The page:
This is a guest post I did for the Dads over at Dishes and Diapers. Please check them out here.
I wanted to be a basketball player.
That’s all I wanted to do. When any adult asked me the old boring question of what I wanted to be when I grew up, the only answer I had was that I wanted to play basketball. I never wanted to be a firefighter or an astronaut, a pilot or policeman. I always wanted to play basketball. Michael Jordan was one of my childhood heroes and I was determined to be like Mike.
If you haven’t guessed by now, I’m not in the NBA. I didn’t have scholarship offers come in while I was in high school, and I didn’t play basketball in college. Not every kid that wanted to be a firefighter is fighting fires right now, and not every kid that wanted to be an astronaut is in the space station. But those were our dreams, and it’s okay that we had them. It’s what makes us children. Finding out what you love and then deciding that you’re going to do that no matter what is one of the best things about childhood.
It’s very important to me as a father to teach my children to dream as big as they possibly can.
I want to instill in them at an early age that anything they can dream of in their minds they can achieve in reality. If my son wants to be the first man on Mars, then every single day he has that dream I am going to tell him that he will be the first man on Mars. If he wants to own his own chain of sandwich shops, then I’ll tell him everyday that he is going to own the best chain of sandwich shops the world has seen. And I’m going to mean it when I say it. It’s not going to be something I say just to please him or make him happy. I will actually believe that he will walk on Mars so I can pass that belief on to him. No dream is too big or even too small. Whatever he wants to be, he can be.
Obviously I can’t just tell him everyday that he’ll be the first man on Mars and then just sit down with him and eat chips on the couch watching TV.
Telling your children they can be what they want is a great start but preparing them to become it is just as important.
Since he’s decided he wants to be the first man on Mars, I’ll paint his room to look like the solar system and I’ll put Mars right in front of his bed so it’s the first thing he sees in the morning and the last thing he sees at night. We’ll build model rockets and we’ll read every children’s book I can find about space, rockets, and Mars. We’ll turn the living room into the space station and pretend we’re floating around in space.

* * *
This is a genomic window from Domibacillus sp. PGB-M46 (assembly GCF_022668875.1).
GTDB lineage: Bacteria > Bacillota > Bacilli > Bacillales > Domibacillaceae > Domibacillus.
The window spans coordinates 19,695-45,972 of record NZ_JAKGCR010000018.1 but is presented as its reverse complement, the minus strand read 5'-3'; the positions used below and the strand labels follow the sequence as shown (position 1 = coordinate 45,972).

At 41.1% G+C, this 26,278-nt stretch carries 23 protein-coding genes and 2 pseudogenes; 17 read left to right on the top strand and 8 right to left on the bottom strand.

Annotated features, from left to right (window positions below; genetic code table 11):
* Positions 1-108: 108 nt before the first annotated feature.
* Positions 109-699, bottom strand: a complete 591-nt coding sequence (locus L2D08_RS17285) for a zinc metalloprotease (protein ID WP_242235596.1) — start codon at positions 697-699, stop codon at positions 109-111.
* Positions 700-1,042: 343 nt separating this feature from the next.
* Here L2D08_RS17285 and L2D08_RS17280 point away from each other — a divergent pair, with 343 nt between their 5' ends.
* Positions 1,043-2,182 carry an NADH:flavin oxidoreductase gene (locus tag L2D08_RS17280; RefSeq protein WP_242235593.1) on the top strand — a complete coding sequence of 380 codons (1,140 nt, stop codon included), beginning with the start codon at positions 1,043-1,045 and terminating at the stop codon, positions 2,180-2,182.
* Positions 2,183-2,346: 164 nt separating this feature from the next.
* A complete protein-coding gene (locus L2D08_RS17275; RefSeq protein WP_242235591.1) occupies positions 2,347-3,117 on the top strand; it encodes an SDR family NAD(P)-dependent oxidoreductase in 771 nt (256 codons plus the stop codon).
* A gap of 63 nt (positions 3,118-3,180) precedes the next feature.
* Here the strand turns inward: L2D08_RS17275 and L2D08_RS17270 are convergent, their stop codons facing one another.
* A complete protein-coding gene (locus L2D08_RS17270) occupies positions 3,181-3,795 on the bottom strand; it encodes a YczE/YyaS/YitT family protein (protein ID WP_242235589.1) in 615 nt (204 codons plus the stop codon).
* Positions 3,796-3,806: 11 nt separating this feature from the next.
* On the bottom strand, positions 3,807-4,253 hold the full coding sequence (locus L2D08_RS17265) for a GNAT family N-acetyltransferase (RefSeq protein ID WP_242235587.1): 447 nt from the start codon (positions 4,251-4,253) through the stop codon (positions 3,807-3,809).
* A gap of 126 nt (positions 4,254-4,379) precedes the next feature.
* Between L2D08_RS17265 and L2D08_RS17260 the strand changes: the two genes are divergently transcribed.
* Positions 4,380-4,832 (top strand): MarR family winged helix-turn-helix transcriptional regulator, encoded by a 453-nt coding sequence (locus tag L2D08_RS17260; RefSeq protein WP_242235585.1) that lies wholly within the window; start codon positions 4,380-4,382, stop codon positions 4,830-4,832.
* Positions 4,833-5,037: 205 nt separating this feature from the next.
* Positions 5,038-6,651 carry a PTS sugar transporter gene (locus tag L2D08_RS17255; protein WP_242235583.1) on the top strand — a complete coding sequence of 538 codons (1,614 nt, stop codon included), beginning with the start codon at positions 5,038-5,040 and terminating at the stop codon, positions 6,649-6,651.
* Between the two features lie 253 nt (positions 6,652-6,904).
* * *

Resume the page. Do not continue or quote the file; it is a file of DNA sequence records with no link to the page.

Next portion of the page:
When he’s older we’ll go to planetariums and join groups and clubs about space and the solar system and I’ll send him to space camp. I’ll get him educational books about space and I’ll stress the importance of doing well in school so he can learn everything he wants and needs to learn to become the first man on Mars. I’ll do everything in my power to get him in contact with people that work in that field even if it means taking a trip to NASA.
Even after all of this if he doesn’t become the first man on Mars or an astronaut, it will all still be worth it.
I still spent his entire childhood teaching him it’s okay to chase your dreams.
I’ll show him how to turn his dreams into a burning desire and how to surround yourself with the things that will help you turn that desire into your reality. What his dreams are aren’t relevant to me. I will support any dream my children have no matter how ridiculous or seemingly unattainable it might be. What matters to me is that I teach him the process of turning dreams into desires and desires into reality.
It’s my goal to teach them that every night before they go to bed and every morning they wake up they should be thinking about their dreams. Their minds need to be consumed by it so it’s almost an obsession to them. I’ll teach them to never worry about what others think and what they say, and that there will be people that tell them they can’t do it and that they shouldn’t do it. Those people don’t matter. I’ll make sure they know it won’t be easy making their dreams come true. They’ll fail, a lot, but it’s okay to fail. We learn new information every time we fail and we can use that information to do better next time. I’ll tell them they’ll want to quit and that they’ll start thinking that it’s impossible. But I’ll let them know that huge success usually comes right after a person has lost almost all hope, and that if they really want to achieve their dreams they need to keep pushing forward no matter what. Success is always right around the corner.
The world needs more dreamers.
We need more people who aren’t afraid to quit and who don’t care that society thinks they’re crazy. Our children will eventually become adults who are making important decisions and taking our world into the future. So when your son tells you he wants to go to Mars, you run out to the store and buy some model rockets and tell him he can go to Mars because we need a generation of children who think anything is possible.